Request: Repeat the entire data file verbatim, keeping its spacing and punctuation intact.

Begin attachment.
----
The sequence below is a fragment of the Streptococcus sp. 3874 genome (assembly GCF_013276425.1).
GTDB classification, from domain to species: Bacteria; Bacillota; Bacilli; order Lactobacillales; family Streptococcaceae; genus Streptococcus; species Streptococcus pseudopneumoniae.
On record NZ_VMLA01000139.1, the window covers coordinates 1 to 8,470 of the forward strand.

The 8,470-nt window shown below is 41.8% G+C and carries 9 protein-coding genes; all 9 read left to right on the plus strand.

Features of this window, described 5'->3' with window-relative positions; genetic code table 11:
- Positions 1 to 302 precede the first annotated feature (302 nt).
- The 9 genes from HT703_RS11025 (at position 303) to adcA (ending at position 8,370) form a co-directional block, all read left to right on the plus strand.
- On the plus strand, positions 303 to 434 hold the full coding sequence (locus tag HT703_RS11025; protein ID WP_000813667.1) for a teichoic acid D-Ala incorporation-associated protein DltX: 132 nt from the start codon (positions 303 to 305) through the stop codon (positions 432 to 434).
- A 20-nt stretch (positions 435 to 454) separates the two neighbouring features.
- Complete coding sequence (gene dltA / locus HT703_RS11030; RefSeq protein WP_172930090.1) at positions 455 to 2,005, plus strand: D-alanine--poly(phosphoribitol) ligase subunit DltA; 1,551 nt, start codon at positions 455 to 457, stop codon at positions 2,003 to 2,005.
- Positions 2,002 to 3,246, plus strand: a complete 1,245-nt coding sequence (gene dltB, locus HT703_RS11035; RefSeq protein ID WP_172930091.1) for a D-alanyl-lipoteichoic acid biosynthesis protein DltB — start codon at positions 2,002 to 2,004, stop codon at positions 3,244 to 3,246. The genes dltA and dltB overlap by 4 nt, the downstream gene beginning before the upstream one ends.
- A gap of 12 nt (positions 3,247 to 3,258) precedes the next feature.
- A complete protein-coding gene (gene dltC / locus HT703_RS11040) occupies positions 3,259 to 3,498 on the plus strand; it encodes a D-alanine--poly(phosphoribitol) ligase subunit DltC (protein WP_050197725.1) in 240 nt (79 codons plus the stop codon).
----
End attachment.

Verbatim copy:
The sequence below is a fragment of the Streptococcus sp. 3874 genome (assembly GCF_013276425.1).
GTDB classification, from domain to species: Bacteria; Bacillota; Bacilli; order Lactobacillales; family Streptococcaceae; genus Streptococcus; species Streptococcus pseudopneumoniae.
On record NZ_VMLA01000139.1, the window covers coordinates 1 to 8,470 of the forward strand.

The 8,470-nt window shown below is 41.8% G+C and carries 9 protein-coding genes; all 9 read left to right on the plus strand.

Features of this window, described 5'->3' with window-relative positions; genetic code table 11:
- Positions 1 to 302 precede the first annotated feature (302 nt).
- The 9 genes from HT703_RS11025 (at position 303) to adcA (ending at position 8,370) form a co-directional block, all read left to right on the plus strand.
- On the plus strand, positions 303 to 434 hold the full coding sequence (locus tag HT703_RS11025; protein ID WP_000813667.1) for a teichoic acid D-Ala incorporation-associated protein DltX: 132 nt from the start codon (positions 303 to 305) through the stop codon (positions 432 to 434).
- A 20-nt stretch (positions 435 to 454) separates the two neighbouring features.
- Complete coding sequence (gene dltA / locus HT703_RS11030; RefSeq protein WP_172930090.1) at positions 455 to 2,005, plus strand: D-alanine--poly(phosphoribitol) ligase subunit DltA; 1,551 nt, start codon at positions 455 to 457, stop codon at positions 2,003 to 2,005.
- Positions 2,002 to 3,246, plus strand: a complete 1,245-nt coding sequence (gene dltB, locus HT703_RS11035; RefSeq protein ID WP_172930091.1) for a D-alanyl-lipoteichoic acid biosynthesis protein DltB — start codon at positions 2,002 to 2,004, stop codon at positions 3,244 to 3,246. The genes dltA and dltB overlap by 4 nt, the downstream gene beginning before the upstream one ends.
- A gap of 12 nt (positions 3,247 to 3,258) precedes the next feature.
- A complete protein-coding gene (gene dltC / locus HT703_RS11040) occupies positions 3,259 to 3,498 on the plus strand; it encodes a D-alanine--poly(phosphoribitol) ligase subunit DltC (protein WP_050197725.1) in 240 nt (79 codons plus the stop codon).